Patients with dengue fever, a mosquito-borne illness that causes a severe flu-like condition, typically start out with similar symptoms, but as the disease progresses, some wind up with life-threatening infections, while others mend fine on their own. So far, it's been challenging for doctors and scientists to predict who will come down with "severe dengue," and who will walk away unscathed.
Now, in search of a solution to that problem, Purvesh Khatri, PhD, associate professor of medicine and of biomedical data science, and Shirit Einav, MD, associate professor of medicine and of microbiology and immunology, have reanalyzed previously-published dengue patient data, discovering a key set of genes whose expression can predict who will suffer severe dengue. As explained by our release:
...Khatri and Einav identified 20 genes that stood out. In all of the patients who developed severe dengue, these genes showed a specific expression pattern, or signature: Seventeen were underexpressed, whereas three were overactive.
A paper detailing the scientists' findings was published in Cell Reports. Khatri and Einav are the senior authors. Postdoctoral scholar Makeda Robinson, PhD, and former research associate Timothy Sweeny, MD, PhD, share lead authorship.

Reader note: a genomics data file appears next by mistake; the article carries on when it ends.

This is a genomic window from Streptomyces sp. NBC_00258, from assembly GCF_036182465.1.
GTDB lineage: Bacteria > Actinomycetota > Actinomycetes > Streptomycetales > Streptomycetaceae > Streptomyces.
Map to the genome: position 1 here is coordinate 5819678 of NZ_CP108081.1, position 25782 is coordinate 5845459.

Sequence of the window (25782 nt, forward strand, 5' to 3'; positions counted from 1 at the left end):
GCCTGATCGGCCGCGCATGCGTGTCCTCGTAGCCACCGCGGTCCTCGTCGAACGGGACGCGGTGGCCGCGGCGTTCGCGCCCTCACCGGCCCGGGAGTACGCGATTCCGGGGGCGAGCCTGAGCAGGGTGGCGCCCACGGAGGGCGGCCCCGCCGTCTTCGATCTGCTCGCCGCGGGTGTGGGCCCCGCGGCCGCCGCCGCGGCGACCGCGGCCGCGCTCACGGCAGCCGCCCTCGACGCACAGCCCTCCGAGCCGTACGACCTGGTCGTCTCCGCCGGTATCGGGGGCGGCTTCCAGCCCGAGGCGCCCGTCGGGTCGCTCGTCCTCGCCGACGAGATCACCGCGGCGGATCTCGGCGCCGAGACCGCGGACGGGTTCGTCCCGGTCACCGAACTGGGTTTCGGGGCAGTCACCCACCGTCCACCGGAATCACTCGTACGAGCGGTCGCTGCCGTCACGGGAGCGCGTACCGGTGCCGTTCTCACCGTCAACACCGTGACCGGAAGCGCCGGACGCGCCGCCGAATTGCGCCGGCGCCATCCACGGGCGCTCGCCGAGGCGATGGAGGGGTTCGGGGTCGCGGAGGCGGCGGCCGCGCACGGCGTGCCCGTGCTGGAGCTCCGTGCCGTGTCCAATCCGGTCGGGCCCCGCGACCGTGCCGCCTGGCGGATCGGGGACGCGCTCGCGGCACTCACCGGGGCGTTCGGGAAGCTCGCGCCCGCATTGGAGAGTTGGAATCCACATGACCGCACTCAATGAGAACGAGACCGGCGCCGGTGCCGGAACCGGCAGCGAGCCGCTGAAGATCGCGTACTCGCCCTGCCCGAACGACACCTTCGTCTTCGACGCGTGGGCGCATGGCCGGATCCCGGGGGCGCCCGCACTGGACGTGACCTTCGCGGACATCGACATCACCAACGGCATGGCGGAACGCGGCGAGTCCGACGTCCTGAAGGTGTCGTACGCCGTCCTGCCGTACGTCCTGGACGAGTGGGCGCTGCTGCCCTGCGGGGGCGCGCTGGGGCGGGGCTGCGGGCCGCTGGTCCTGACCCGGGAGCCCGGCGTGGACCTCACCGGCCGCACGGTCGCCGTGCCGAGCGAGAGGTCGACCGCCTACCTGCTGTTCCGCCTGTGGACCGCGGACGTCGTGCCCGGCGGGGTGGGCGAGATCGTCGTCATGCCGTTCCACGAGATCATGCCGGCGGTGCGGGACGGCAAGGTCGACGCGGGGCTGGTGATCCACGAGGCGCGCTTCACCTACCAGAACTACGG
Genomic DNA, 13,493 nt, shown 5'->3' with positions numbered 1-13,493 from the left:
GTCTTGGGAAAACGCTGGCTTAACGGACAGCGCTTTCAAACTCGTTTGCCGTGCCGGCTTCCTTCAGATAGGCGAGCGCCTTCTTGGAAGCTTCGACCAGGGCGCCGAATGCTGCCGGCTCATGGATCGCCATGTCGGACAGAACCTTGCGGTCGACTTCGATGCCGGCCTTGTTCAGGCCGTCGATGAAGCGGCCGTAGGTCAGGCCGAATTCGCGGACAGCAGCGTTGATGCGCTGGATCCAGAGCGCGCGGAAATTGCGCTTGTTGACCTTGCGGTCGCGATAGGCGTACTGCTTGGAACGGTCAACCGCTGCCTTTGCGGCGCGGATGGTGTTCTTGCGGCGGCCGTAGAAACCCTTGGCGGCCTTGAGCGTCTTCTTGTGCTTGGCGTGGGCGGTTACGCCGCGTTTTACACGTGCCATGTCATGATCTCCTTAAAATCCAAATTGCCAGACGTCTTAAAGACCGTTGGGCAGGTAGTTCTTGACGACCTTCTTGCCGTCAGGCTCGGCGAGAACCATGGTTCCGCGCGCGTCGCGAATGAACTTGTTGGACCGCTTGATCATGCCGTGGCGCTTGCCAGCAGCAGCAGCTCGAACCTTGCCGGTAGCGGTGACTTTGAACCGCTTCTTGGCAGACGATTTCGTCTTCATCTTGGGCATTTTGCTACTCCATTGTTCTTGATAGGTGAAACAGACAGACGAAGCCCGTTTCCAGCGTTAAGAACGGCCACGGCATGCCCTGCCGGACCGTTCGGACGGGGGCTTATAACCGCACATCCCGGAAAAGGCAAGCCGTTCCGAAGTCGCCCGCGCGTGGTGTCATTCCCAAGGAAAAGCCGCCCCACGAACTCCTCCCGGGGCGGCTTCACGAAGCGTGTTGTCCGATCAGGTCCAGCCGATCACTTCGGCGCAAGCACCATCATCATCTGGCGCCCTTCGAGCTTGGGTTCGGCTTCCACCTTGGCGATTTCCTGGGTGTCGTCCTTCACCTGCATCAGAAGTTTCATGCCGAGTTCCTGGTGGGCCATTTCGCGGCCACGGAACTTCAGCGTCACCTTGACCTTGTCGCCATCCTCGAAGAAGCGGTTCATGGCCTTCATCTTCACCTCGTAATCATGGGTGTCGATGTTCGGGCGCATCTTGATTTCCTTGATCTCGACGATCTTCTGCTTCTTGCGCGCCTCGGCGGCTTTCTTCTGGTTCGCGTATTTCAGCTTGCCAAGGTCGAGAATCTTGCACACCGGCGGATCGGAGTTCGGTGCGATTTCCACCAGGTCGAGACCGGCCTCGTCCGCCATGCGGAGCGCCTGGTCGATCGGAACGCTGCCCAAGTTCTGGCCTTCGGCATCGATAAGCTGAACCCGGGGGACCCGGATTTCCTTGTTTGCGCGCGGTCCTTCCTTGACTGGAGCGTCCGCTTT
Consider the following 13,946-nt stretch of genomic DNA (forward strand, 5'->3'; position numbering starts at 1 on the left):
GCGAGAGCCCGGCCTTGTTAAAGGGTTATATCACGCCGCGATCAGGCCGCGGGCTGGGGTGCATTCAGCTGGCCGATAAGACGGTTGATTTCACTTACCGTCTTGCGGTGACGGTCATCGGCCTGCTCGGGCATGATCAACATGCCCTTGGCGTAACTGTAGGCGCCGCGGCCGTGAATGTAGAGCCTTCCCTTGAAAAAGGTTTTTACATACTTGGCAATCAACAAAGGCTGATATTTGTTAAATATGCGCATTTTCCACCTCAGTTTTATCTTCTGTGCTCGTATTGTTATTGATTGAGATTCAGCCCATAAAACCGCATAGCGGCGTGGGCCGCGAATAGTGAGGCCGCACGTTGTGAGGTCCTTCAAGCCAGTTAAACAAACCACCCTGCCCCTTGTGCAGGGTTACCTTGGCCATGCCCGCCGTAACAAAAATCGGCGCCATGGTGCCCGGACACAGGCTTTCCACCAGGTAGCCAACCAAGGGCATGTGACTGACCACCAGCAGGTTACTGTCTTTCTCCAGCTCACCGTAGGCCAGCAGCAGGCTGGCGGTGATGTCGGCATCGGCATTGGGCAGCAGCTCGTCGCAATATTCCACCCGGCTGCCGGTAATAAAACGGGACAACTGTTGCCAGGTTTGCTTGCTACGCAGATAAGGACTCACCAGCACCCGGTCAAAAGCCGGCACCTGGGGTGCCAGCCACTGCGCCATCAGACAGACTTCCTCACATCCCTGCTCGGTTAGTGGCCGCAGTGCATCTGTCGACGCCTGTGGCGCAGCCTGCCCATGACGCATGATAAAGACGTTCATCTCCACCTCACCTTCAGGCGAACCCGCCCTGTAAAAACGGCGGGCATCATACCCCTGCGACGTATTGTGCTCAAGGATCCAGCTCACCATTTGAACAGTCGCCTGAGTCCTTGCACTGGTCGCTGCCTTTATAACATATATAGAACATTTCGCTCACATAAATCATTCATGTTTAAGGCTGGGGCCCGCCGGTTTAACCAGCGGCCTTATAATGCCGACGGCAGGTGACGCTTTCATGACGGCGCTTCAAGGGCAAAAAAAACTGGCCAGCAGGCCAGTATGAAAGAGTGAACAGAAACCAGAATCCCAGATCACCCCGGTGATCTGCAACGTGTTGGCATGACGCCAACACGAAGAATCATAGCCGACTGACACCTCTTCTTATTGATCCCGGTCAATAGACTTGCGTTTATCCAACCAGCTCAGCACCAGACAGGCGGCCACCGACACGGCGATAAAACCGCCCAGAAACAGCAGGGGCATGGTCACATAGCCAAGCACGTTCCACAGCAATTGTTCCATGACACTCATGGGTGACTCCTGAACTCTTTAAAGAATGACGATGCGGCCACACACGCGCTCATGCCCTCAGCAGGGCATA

Currently, doctors trying to predict cases of severe dengue cases must wait until certain telltale symptoms arise, but those only emerge later in the disease's progression, and by that time, dengue treatments are not as effective. Khatri and Einav's technique allows doctors to take blood samples as soon as the patient starts showing symptoms and predicts dengue severity with about 80 percent accuracy.
Importantly, when testing the efficacy of their gene predictors, all patients who did develop severe dengue were accurately predicted to do so, although there were a handful of patients predicted develop severe dengue, who did not. In the future, they plan to continue to test their gene set in larger population sizes, as well as elucidate the mechanism behind the genes' predictive power.
Einav explains in the release:
'With a larger cohort, there’s also an opportunity to refine the signature; we could potentially bring down the number of genes,' Einav said. 'There’s no perfect test, but we’re encouraged by these numbers, and this is already performing better than the current standard of care.'
It’s likewise possible that the genes could serve as a basis for a targeted therapy for dengue, Einav said — but that’s far on the horizon. For now, the researchers are starting to pursue the mechanisms behind these 20 genes, trying to understand why they seem to foretell the fate of dengue patients.